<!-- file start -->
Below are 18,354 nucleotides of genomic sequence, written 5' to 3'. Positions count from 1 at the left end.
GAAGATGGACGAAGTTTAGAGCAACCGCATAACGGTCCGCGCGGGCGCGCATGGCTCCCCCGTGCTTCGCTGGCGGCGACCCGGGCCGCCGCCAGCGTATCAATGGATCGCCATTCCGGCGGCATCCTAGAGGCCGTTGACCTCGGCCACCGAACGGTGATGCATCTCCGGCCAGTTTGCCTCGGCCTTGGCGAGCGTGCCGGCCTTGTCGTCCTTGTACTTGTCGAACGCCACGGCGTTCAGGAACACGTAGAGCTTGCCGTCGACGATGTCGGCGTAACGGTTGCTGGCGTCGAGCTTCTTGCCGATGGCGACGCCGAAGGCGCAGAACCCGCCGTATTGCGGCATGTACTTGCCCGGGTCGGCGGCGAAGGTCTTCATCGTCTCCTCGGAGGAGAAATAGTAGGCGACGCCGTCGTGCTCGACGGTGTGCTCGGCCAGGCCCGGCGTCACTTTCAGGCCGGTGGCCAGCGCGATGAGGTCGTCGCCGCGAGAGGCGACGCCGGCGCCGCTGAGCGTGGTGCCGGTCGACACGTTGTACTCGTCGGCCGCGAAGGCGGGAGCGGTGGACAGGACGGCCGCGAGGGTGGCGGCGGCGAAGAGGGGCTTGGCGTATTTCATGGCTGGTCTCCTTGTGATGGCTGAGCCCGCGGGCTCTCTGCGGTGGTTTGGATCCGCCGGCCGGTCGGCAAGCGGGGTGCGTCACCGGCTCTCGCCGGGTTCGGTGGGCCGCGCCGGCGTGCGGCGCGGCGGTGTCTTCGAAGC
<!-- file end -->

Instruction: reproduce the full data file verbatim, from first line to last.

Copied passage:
Below are 18,354 nucleotides of genomic sequence, written 5' to 3'. Positions count from 1 at the left end.
GAAGATGGACGAAGTTTAGAGCAACCGCATAACGGTCCGCGCGGGCGCGCATGGCTCCCCCGTGCTTCGCTGGCGGCGACCCGGGCCGCCGCCAGCGTATCAATGGATCGCCATTCCGGCGGCATCCTAGAGGCCGTTGACCTCGGCCACCGAACGGTGATGCATCTCCGGCCAGTTTGCCTCGGCCTTGGCGAGCGTGCCGGCCTTGTCGTCCTTGTACTTGTCGAACGCCACGGCGTTCAGGAACACGTAGAGCTTGCCGTCGACGATGTCGGCGTAACGGTTGCTGGCGTCGAGCTTCTTGCCGATGGCGACGCCGAAGGCGCAGAACCCGCCGTATTGCGGCATGTACTTGCCCGGGTCGGCGGCGAAGGTCTTCATCGTCTCCTCGGAGGAGAAATAGTAGGCGACGCCGTCGTGCTCGACGGTGTGCTCGGCCAGGCCCGGCGTCACTTTCAGGCCGGTGGCCAGCGCGATGAGGTCGTCGCCGCGAGAGGCGACGCCGGCGCCGCTGAGCGTGGTGCCGGTCGACACGTTGTACTCGTCGGCCGCGAAGGCGGGAGCGGTGGACAGGACGGCCGCGAGGGTGGCGGCGGCGAAGAGGGGCTTGGCGTATTTCATGGCTGGTCTCCTTGTGATGGCTGAGCCCGCGGGCTCTCTGCGGTGGTTTGGATCCGCCGGCCGGTCGGCAAGCGGGGTGCGTCACCGGCTCTCGCCGGGTTCGGTGGGCCGCGCCGGCGTGCGGCGCGGCGGTGTCTTCGAAGC